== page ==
State of the Estate: 2022-23

Alex Burghart Excerpts
Friday 19th April 2024

(3 days, 3 hours ago)

Written Statements
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Alex Burghart Portrait The Parliamentary Secretary, Cabinet Office (Alex Burghart)
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I have today laid before Parliament, pursuant to section 86 of the Climate Change Act 2008, the “State of the Estate in 2022-23”. This report describes the progress made on improving the efficiency and sustainability of the central Government estate and, where relevant, records the progress that Government have made since the previous year. The report is published on an annual basis, and this year highlights the following progress.

Government reduced their overall greenhouse gas emissions by 39%, compared to the 2017-18 baseline, with reductions in energy consumption saving the Government an estimated £163 million compared to the 2017-18 baseline.

Government as a whole reduced total waste by 16% from the 2017-18 baseline, exceeding the 15% target. In total, 5% of Departmental waste was sent to landfill, which therefore met the target of 5% maximum.

The Government Property Agency Government hubs have continued to grow in number during 2022-23, with the opening of Peterborough, Quay House, which brings together departments into this shared location, making more efficient use of space. Sixteen hubs are now in operation, with a combined floorspace of about 330,000 square metres, located in all four nations of the United Kingdom, providing a network of shared modern workspaces for the UK civil service.

Through the places for growth commitment, by March 2023, 12,075 roles had been relocated outside of London (this increased to 18,283 by 31 December 2023). This exceeds the programme’s interim 2025 milestone set out in the levelling-up White Paper of relocating 15,000 roles by 2025.

We are also seeing significant savings being achieved, demonstrating our commitment to running the UK estate in as efficient a manner as possible. We have disposed of no-longer-needed properties worth more than £1 billion, returning that money to the taxpayer to be reinvested.

Across Government and the wider public sector, services are delivering real improvements through more imaginative and integrated estate design, and through encouraging co-location and more efficient use of space. By 2030, Government property will have significantly contributed to economic growth, and supported improving the quality of public services, while at the same time helping to transform places and communities.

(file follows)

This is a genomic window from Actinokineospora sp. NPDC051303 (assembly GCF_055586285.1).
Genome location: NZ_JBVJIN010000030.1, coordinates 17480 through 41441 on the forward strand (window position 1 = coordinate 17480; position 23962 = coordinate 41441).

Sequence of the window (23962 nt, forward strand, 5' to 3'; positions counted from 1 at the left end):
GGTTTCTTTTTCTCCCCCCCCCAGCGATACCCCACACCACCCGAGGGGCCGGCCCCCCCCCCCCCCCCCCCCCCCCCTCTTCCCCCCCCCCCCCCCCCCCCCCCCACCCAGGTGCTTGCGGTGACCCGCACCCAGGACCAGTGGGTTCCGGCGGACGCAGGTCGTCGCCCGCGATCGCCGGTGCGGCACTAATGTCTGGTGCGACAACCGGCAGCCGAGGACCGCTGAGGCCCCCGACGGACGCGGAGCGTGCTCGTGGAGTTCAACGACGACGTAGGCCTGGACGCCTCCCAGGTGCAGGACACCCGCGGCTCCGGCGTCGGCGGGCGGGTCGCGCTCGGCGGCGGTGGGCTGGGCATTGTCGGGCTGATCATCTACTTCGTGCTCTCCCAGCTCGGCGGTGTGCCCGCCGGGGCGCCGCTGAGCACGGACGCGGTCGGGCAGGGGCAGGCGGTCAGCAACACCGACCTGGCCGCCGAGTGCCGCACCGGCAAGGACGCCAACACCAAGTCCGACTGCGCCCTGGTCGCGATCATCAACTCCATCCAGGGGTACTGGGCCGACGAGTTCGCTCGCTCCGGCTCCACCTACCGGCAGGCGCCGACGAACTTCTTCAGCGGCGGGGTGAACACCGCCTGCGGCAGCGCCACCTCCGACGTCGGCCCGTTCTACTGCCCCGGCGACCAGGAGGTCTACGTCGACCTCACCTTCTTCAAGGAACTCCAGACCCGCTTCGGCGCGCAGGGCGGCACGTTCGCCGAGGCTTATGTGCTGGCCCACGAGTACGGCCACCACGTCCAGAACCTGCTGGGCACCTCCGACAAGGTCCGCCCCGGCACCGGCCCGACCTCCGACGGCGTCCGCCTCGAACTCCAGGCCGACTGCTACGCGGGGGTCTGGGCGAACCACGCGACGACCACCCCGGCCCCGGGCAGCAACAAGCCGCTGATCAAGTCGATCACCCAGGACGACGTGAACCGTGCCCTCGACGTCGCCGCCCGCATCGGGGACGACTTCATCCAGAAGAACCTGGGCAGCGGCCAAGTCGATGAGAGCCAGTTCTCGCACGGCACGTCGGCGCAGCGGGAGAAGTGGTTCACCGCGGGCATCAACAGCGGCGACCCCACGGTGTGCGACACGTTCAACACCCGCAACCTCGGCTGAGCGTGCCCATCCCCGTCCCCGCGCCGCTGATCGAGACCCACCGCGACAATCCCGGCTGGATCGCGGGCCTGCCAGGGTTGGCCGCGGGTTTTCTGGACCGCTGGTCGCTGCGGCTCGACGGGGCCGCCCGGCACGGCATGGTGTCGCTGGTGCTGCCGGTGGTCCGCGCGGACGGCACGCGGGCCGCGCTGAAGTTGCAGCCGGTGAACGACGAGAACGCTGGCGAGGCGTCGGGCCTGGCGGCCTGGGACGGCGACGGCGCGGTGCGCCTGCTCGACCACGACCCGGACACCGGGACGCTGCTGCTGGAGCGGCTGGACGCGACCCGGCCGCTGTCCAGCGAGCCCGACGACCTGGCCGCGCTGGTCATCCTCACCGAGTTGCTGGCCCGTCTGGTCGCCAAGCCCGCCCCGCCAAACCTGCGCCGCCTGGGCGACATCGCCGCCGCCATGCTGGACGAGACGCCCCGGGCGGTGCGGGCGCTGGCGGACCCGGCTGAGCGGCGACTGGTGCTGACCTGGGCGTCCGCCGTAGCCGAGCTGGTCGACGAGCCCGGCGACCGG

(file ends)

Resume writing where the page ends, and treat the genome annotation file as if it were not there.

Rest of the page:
[HCWS419]

Cabinet Office

Alex Burghart Excerpts
Thursday 18th April 2024

(4 days, 3 hours ago)

Written Corrections
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The following extract is from the debate on Scrutiny of Secretaries of State in the House of Lords on 20 March 2024.
Alex Burghart Portrait Alex Burghart
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Obviously the Government are considering the very good and serious report into this situation from the Procedure Committee. It is not an anomalous situation—it has arisen before—but it is right that we should consider it in a modern light. In the meantime, while we are waiting for the Government’s full consideration, there are a number of ways in which the Foreign Secretary is being held to account by Parliament as a whole. In the House of Lords, he answered questions on 21 November, 5 December, 15 January, 16 January, 13 February, 12 March and 15 March.

[Official Report, 20 March 2024; Vol. 747, c. 1025.]

Written correction submitted by the Parliamentary Secretary, Cabinet Office, the hon. Member for Brentwood and Ongar (Alex Burghart):

Alex Burghart Portrait Alex Burghart
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Obviously the Government are considering the very good and serious report into this situation from the Procedure Committee. It is not an anomalous situation—it has arisen before—but it is right that we should consider it in a modern light. In the meantime, while we are waiting for the Government’s full consideration, there are a number of ways in which the Foreign Secretary is being held to account by Parliament as a whole. In the House of Lords, he answered questions on 21 November, 5 December, 15 January, 16 January, 13 February, 5 March and 12 March.